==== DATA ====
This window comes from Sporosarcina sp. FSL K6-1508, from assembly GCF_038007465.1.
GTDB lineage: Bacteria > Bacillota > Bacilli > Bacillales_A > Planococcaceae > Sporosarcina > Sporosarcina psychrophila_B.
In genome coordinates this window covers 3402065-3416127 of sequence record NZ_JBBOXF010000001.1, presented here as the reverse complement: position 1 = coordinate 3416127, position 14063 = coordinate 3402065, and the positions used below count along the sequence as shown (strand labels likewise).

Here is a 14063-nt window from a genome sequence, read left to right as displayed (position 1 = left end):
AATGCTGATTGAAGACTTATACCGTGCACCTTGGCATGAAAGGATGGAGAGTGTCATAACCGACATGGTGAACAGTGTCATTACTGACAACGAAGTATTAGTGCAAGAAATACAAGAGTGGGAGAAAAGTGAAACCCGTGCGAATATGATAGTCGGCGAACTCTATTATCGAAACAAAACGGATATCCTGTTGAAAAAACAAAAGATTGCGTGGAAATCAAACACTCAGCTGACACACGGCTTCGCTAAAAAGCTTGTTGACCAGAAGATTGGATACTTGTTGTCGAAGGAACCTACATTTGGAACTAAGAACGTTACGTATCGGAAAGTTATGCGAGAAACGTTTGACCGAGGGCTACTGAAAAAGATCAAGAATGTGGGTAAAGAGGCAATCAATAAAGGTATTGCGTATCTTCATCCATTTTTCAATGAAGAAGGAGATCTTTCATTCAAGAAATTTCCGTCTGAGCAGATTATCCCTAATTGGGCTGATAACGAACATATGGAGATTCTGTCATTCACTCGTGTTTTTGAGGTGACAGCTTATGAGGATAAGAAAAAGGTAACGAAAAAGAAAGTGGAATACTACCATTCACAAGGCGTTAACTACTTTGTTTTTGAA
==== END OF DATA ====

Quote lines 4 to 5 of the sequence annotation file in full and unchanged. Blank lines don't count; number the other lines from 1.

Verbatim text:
Here is a 14063-nt window from a genome sequence, read left to right as displayed (position 1 = left end):
AATGCTGATTGAAGACTTATACCGTGCACCTTGGCATGAAAGGATGGAGAGTGTCATAACCGACATGGTGAACAGTGTCATTACTGACAACGAAGTATTAGTGCAAGAAATACAAGAGTGGGAGAAAAGTGAAACCCGTGCGAATATGATAGTCGGCGAACTCTATTATCGAAACAAAACGGATATCCTGTTGAAAAAACAAAAGATTGCGTGGAAATCAAACACTCAGCTGACACACGGCTTCGCTAAAAAGCTTGTTGACCAGAAGATTGGATACTTGTTGTCGAAGGAACCTACATTTGGAACTAAGAACGTTACGTATCGGAAAGTTATGCGAGAAACGTTTGACCGAGGGCTACTGAAAAAGATCAAGAATGTGGGTAAAGAGGCAATCAATAAAGGTATTGCGTATCTTCATCCATTTTTCAATGAAGAAGGAGATCTTTCATTCAAGAAATTTCCGTCTGAGCAGATTATCCCTAATTGGGCTGATAACGAACATATGGAGATTCTGTCATTCACTCGTGTTTTTGAGGTGACAGCTTATGAGGATAAGAAAAAGGTAACGAAAAAGAAAGTGGAATACTACCATTCACAAGGCGTTAACTACTTTGTTTTTGAA